Let Boys Be Boys

Author:
Mark Hancock


Imagine sending an army to war without the tools or training to achieve victory. That would be ridiculous. And yet we are sending boys, ill equipped, into a culture that has seemingly declared war on boyhood. The results are tragic: According to the National Center for Educational Statistics, boys are almost twice as likely to receive special education, and the National Institute of Mental Health reports that boys are three times more likely to be diagnosed with ADHD. 

Academically, boys underperform girls at every level. Meanwhile, women earned more than 52 percent of doctoral degrees and more than 57 percent of master's degrees in 2016. 

Diagnoses of ADHD increase steadily. Conduct that used to be considered typical boy behavior—running or climbing when it's not appropriate, or having a hard time waiting to talk or react—is now bulleted in lists of ADHD symptoms, as if boyhood is some sort of social disease that needs to be eradicated.

In a culture wary of "toxic masculinity" and bombarded with decades of secular media presenting fathers and husbands as buffoons, is it any wonder that psychologically damaging, unscientific gender-identification propositions find an audience? 

Boys are starved of moral direction and ignored in terms of academic struggles. They have no platform for their own defense because they've already been judged deficient. As leaders of boys in schools, homeschools, churches, and youth organizations, we must recognize and affirm their unique strengths and challenges. 

We are positioned to instill the principles and character traits that can prepare boys to become successful, focused men. But will we? While we don't excuse the behavior of bad men, we must recognize that good men can be made from boys. Their unique makeup holds the potential for good men as much as the unique makeup of girls holds the potential for good women.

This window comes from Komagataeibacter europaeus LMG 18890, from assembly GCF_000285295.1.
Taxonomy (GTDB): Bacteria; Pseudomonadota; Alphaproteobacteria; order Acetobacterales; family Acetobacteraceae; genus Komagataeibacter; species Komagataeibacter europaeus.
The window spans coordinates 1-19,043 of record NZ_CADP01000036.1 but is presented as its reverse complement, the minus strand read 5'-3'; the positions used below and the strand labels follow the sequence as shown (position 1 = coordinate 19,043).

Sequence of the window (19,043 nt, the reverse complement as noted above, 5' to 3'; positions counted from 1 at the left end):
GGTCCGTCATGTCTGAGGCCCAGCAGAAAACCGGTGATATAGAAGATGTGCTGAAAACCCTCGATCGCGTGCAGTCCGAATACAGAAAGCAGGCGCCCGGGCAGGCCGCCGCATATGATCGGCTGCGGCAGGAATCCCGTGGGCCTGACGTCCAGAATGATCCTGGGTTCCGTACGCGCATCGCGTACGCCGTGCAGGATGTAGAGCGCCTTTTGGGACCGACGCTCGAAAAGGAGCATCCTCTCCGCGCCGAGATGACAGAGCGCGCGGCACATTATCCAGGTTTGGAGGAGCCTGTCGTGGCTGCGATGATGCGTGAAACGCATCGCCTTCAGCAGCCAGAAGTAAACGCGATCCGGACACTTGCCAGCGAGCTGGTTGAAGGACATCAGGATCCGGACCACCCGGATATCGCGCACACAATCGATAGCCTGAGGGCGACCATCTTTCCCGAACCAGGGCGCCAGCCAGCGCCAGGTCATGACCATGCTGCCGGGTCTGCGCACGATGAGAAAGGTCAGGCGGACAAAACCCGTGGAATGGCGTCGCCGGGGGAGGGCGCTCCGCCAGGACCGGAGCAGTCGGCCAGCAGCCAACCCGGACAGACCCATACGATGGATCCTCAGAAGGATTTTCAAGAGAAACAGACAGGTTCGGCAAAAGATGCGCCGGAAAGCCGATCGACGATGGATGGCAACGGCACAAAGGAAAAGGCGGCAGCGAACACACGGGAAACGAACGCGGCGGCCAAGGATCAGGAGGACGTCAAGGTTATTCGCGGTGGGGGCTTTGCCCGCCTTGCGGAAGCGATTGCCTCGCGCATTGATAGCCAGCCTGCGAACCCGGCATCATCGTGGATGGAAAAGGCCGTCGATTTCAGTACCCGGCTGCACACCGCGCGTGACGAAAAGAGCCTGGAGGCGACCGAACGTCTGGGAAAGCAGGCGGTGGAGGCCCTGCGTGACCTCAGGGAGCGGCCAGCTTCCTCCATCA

Engaging this potential will take some energy and strategic thought. Ideally, boys and girls would have separate learning environments in order to take advantage of their unique learning styles. Schools and organizations that take this approach are seeing great results. For example, Booker T. Washington High School in Memphis raised its graduation rate from 53 to 90.5 percent after converting to boys-only and girls-only classes. 

But recently, attempting to favor politically correct inclusiveness over serving boys, the Boy Scouts of America announced it will be allowing girls to participate in its youngest levels, and soon the organization will accept girls throughout the program. 

One of the first newspaper articles I read after this decision quoted a leader: "I have taught a lot of classes, and girls are always smarter. Also always neater and quicker.” Well, in settings designed for girls, of course they excel. In programs and settings designed for boys, that same leader might say, "The girls are a little nervous in the room. They don't understand the changing rules and would prefer it to be a lot quieter." 

Men must be ready to train and educate their boys in the ways boys need to be taught. Are you godly men ready for that challenge? 



Dr. Tim Clinton interviews Mark Hancock on the daily broadcast.

On this broadcast, Dr. Tim Clinton and Mark Hancock address the effects of fatherlessness and the lasting influence a father has on his son. Learn what parents can do to quell society's harmful message for their kids.

Listen now



Learn More about the Guest

Mark Hancock began his career founding a national advertising agency and running it for fifteen years. His conversion to Christ led him into ministry as an Associate Pastor, Homeless Ministry Director, and later as Global Event Director for an international ministry, which put him in front of thousands of people on five continents. He holds two Masters Degrees in the Mental Health Counseling field, having spent a number of years in private practice, and has taught at secular and Christian colleges. An award-winning writer and international conference speaker, he serves as Chief Executive Officer of Trail Life USA and lives near Greenville, SC with his wife of 27 years.

Mark Hancock

Donate today and
support our mission

Donate